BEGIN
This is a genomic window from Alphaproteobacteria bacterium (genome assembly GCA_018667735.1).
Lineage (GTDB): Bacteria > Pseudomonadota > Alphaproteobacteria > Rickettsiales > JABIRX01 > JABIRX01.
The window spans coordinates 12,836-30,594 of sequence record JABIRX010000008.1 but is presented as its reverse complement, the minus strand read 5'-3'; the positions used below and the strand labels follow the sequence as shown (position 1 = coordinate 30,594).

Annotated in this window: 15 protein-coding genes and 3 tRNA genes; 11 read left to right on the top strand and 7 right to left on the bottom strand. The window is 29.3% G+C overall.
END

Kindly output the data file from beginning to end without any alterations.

This is a genomic window from Alphaproteobacteria bacterium (genome assembly GCA_018667735.1).
Lineage (GTDB): Bacteria > Pseudomonadota > Alphaproteobacteria > Rickettsiales > JABIRX01 > JABIRX01.
The window spans coordinates 12,836-30,594 of sequence record JABIRX010000008.1 but is presented as its reverse complement, the minus strand read 5'-3'; the positions used below and the strand labels follow the sequence as shown (position 1 = coordinate 30,594).

Annotated in this window: 15 protein-coding genes and 3 tRNA genes; 11 read left to right on the top strand and 7 right to left on the bottom strand. The window is 29.3% G+C overall.